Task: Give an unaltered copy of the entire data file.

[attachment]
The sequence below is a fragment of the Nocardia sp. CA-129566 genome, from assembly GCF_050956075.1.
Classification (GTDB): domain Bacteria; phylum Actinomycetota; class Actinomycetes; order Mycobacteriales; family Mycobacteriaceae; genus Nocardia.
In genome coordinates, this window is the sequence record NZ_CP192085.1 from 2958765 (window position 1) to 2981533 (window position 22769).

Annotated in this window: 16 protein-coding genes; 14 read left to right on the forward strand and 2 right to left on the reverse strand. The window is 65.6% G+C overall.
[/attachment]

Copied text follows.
The sequence below is a fragment of the Nocardia sp. CA-129566 genome, from assembly GCF_050956075.1.
Classification (GTDB): domain Bacteria; phylum Actinomycetota; class Actinomycetes; order Mycobacteriales; family Mycobacteriaceae; genus Nocardia.
In genome coordinates, this window is the sequence record NZ_CP192085.1 from 2958765 (window position 1) to 2981533 (window position 22769).

Annotated in this window: 16 protein-coding genes; 14 read left to right on the forward strand and 2 right to left on the reverse strand. The window is 65.6% G+C overall.